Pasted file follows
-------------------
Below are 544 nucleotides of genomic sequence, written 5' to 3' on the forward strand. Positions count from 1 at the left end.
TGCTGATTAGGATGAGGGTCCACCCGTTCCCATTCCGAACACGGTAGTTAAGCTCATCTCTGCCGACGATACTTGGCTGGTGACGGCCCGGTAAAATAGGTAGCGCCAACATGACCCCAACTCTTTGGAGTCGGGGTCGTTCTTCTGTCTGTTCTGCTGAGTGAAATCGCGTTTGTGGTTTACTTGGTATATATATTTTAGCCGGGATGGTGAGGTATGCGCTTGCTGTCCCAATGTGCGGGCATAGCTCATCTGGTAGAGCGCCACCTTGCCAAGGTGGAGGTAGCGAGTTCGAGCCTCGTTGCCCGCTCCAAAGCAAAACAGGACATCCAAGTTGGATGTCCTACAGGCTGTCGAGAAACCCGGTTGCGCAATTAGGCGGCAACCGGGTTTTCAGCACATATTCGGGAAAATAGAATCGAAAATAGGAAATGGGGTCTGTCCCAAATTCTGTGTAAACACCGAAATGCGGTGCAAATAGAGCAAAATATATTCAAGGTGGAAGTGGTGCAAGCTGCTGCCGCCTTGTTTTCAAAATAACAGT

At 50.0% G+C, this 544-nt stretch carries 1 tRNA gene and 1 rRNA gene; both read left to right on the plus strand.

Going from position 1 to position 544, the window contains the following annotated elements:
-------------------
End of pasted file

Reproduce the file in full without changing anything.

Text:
Below are 544 nucleotides of genomic sequence, written 5' to 3' on the forward strand. Positions count from 1 at the left end.
TGCTGATTAGGATGAGGGTCCACCCGTTCCCATTCCGAACACGGTAGTTAAGCTCATCTCTGCCGACGATACTTGGCTGGTGACGGCCCGGTAAAATAGGTAGCGCCAACATGACCCCAACTCTTTGGAGTCGGGGTCGTTCTTCTGTCTGTTCTGCTGAGTGAAATCGCGTTTGTGGTTTACTTGGTATATATATTTTAGCCGGGATGGTGAGGTATGCGCTTGCTGTCCCAATGTGCGGGCATAGCTCATCTGGTAGAGCGCCACCTTGCCAAGGTGGAGGTAGCGAGTTCGAGCCTCGTTGCCCGCTCCAAAGCAAAACAGGACATCCAAGTTGGATGTCCTACAGGCTGTCGAGAAACCCGGTTGCGCAATTAGGCGGCAACCGGGTTTTCAGCACATATTCGGGAAAATAGAATCGAAAATAGGAAATGGGGTCTGTCCCAAATTCTGTGTAAACACCGAAATGCGGTGCAAATAGAGCAAAATATATTCAAGGTGGAAGTGGTGCAAGCTGCTGCCGCCTTGTTTTCAAAATAACAGT

At 50.0% G+C, this 544-nt stretch carries 1 tRNA gene and 1 rRNA gene; both read left to right on the plus strand.

Going from position 1 to position 544, the window contains the following annotated elements: